Of the many animals we see at the resort the most common is the medium-sized Pied Hornbill. All have a characteristic ungainly look, with black and white body and curved yellow beak.
There are four types of monkey in Khao Sok – the shy and adorable langur (aka leaf monkey), the sociable long-tailed macaque (seen year round here at the Jungle House), and the less common stump-tailed macaque and pig-tailed macaque. Other simians found in the area are the white-handed gibbon, that can be heard calling from the mountains each morning, and the slow loris (a nocturnal, incredibly cute, lemur-like creature).
On a Cheow Larn lake trip, you can expect to see otters, fish eagles, colorful yellow-beaked hornbills, gibbons, and monkeys. On the Khao Sok Special Wildlife Tour it is also possible to see wild elephants, sambar deer, the highly endangered tapir as well as the gaur (Asian bison).
Danger in the Jungle
Contrary to popular belief, the jungle is benign and probably a safer habitat for humans than city streets. This is primarily because animals, like ourselves, instinctively avoid danger and will avoid humans rather than attack them. The following are some of the potential predators found in Khao Sok and most tropical jungles of the world.
Cobras and king cobras are present but rarely seen at Khao Sok, and the incidence of bites is extremely low. This is because snakes, like most animals, will avoid humans unless disturbed. As for the King Cobra, it can barely see and you can safely slowly back away.
Scorpions like to dwell in rotting wood. Their sting is painful and may last for a day but not deadly. One unexpected predator is stinging nettles, of which there are several varieties. Simply touching one can bring severe pain and itching, which can last for a day and night. But these are not generally found on the trails, and guides can identify them easily.
Khao Sok is home to four types of monkeys. Long-tailed macaques are the most common monkeys you will see around the Jungle House. They are brown in color and often move in groups of 5-20. They are not shy and are seen in many places – sometimes they swing through the trees near your house. They can often be found in the fruit orchard out past the clubhouse. Two other species – the pig-tailed macaque and the stump-tailed macaque – are often found deeper in the jungle, and can be quite aggressive, so do not try to befriend them if you meet them while hiking.
The dusky langur, also known as a leaf monkey, lives in the upper canopy. They are grey-black in color and shyer than the macaque. The lighter color of fur around their eyes gives them a spectacled look, as if they are wearing glasses You can sometimes see them playing on the cliffs across the stream.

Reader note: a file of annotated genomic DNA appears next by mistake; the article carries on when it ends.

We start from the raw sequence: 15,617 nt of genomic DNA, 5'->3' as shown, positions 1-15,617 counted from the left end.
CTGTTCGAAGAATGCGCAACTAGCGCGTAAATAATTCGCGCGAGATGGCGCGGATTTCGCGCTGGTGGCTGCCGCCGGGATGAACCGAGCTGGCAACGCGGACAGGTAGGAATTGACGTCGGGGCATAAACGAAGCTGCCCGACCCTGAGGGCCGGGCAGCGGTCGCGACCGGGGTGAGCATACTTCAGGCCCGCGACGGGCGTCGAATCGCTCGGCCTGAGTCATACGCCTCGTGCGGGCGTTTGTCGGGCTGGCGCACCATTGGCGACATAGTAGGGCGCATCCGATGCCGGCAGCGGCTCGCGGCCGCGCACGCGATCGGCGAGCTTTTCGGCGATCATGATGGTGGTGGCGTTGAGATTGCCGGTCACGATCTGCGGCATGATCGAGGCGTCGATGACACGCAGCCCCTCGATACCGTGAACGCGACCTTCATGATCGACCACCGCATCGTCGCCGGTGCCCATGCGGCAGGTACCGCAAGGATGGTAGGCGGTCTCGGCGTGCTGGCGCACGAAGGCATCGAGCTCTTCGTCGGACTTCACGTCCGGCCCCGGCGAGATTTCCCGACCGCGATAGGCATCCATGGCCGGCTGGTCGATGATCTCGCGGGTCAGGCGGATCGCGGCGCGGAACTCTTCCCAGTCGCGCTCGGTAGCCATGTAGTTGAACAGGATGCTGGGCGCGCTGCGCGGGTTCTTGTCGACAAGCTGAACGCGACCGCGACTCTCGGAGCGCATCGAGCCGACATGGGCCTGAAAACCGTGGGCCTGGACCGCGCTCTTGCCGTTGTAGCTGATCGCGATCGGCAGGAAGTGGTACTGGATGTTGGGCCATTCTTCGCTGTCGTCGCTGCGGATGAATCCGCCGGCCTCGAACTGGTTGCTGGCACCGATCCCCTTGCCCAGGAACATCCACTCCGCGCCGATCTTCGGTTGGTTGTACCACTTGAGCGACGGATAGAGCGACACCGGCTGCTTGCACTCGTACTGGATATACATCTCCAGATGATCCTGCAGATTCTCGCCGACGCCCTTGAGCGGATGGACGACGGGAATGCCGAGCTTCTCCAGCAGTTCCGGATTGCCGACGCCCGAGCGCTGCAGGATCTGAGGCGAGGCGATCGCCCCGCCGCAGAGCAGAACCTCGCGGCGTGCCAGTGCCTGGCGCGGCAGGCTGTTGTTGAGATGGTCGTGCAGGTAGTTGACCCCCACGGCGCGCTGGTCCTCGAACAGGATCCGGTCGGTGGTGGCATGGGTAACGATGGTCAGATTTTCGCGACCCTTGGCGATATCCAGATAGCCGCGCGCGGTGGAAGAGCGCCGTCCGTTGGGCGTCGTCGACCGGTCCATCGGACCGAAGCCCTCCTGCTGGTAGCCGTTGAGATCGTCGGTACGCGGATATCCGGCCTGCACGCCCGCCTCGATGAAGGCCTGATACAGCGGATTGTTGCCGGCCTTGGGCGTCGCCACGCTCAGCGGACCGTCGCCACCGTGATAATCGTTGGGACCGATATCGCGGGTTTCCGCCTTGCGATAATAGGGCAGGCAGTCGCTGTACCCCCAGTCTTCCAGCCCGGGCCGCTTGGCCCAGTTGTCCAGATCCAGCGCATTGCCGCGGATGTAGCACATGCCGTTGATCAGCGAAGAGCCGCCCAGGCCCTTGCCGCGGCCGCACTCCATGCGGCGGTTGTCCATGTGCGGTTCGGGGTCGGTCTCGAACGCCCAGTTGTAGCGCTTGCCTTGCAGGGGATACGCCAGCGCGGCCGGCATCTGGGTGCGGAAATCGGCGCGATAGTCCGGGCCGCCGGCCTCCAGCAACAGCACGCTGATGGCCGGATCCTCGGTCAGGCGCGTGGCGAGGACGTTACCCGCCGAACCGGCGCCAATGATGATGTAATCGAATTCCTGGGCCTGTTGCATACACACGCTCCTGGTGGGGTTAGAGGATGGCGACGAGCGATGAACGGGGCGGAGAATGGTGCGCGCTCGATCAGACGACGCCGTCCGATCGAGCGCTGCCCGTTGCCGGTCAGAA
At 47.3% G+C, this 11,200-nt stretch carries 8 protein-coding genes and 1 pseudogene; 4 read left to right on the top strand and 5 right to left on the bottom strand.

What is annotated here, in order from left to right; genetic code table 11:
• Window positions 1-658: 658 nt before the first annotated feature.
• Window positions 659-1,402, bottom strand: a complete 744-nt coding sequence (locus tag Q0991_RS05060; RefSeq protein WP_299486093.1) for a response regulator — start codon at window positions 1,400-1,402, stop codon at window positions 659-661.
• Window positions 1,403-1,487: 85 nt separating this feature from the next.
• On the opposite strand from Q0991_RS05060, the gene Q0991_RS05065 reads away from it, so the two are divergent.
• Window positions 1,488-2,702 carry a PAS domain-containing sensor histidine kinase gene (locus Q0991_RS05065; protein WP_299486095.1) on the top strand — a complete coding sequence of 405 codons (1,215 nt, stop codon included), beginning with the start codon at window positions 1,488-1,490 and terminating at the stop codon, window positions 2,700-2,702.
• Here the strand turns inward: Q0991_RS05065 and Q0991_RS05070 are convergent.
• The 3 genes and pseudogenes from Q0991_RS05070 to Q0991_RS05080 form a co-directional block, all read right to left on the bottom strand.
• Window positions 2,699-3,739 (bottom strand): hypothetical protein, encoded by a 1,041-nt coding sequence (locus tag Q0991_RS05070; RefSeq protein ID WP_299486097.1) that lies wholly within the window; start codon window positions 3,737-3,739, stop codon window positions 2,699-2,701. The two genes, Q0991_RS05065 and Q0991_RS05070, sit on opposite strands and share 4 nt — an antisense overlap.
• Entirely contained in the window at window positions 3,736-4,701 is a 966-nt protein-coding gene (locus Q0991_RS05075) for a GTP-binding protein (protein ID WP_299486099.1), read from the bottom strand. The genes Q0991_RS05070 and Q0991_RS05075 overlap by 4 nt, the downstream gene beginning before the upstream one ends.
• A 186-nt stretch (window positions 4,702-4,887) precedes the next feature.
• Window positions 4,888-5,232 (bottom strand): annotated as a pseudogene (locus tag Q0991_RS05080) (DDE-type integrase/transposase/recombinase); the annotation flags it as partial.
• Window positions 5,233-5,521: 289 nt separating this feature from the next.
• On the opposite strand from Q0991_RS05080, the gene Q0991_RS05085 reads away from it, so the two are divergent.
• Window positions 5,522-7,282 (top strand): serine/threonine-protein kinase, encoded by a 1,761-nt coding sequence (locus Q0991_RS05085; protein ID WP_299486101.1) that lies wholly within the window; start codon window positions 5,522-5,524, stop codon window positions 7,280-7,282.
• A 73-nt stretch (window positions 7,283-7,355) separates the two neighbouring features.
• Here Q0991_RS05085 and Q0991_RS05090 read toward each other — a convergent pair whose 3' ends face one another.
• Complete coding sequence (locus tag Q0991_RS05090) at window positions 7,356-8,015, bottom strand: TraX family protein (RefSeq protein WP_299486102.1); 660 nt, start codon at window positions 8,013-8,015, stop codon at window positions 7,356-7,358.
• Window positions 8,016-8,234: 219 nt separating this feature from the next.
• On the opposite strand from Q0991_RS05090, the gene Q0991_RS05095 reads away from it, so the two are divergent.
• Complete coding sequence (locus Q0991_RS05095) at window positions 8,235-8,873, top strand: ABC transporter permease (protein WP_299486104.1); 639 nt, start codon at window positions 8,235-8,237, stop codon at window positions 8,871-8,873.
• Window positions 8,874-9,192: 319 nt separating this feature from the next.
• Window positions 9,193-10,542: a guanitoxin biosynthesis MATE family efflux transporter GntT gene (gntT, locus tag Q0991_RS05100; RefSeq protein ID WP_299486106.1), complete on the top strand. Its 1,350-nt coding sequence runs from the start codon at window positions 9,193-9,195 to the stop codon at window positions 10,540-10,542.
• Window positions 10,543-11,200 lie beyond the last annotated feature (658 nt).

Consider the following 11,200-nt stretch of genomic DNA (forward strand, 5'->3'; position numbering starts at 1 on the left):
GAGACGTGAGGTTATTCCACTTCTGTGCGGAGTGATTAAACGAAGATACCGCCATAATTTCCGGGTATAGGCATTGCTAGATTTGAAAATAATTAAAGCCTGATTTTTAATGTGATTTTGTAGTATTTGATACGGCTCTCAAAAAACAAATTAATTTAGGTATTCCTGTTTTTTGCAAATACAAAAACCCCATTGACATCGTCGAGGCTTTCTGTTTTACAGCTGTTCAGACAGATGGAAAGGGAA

The gibbon is hard to see, since it spends most of its life high in the canopy, but it is common to hear its song, a beautiful series of rising and falling whoops. These songs are a way of marking territory and communicating with family members. Gibbons have a lifespan of about 25 years in the wild, and are monogamous mammals forming bonds for life.
Gibbons are not monkeys but members of the ape family, and thus have no tail. Their long arms enable them to brachiate (swing) between tree branches. Unlike most primates, who simply jump between branches, a gibbon can brachiate at speeds as high as 35 mph and can travel as far as 30 feet in one swing.
The gaur (sometimes called Asian bison), an impressive wild buffalo with thick curved horns. It weighs over a ton and with distinctive white feet and ankles looking just like socks. Using its sharp pointed horns and the hard frontal ridge of its forehead, an adult Gaur can kill an assailant with one blow. Even leopards and tigers rarely tackle one of these enormous beasts. Generally, however, gaur will choose to avoid conflict rather than engage.
This ancient bird is usually found in mature forests, and their presence at the resort is evidence that the chain of nature is still intact at Our Jungle House. Slightly awkward in appearance, they have brilliant yellow beaks and black and white plumage. Nine species of hornbill are found in Khao Sok National Park, four of which visit the trees around the property.
The Great Hornbill, has a wing span of nearly two meters. The wings are so powerful that the bird makes a loud whooshing sound as it flies by. You may also see a smaller hornbill, called the Oriental Pied. If you hear a sharp “kaek kaek kaek” sound, that’s him (or her). Most often, hornbills are seen at our resort feeding on wild fig trees from October to February.
There are 12 species of Kingfisher found in Khao Sok National Park. You can often see them along the river, perched on branches above the stream. The species can vary in colour; some being the classical bright blues, others like the Ruddy Kingfisher are rusty red in colour. Their diet consists mostly of fish, crabs, frogs and insects. Large fish are beaten on a bough or rail; small fish and insects are promptly swallowed. A fish is usually lifted and carried by its middle, but its position is changed, sometimes by tossing it into the air, before it is swallowed head downwards.
While there are many sounds in the forest, one of the loudest is the shrill humming noise emitted by the cicada. Cicadas are large insects with sizable compound eyes and transparent wings. Cicadas are one of the most widely recognized of all insects, due to their remarkable (and often inescapable) acoustic talents. The cicada creates the sound by rapidly vibrating a drum like membrane located on each side of the body. At close range the volume of the cicada’s love calls can be up to 120dB, similar to the volume of a car horn, or an aircraft taking off.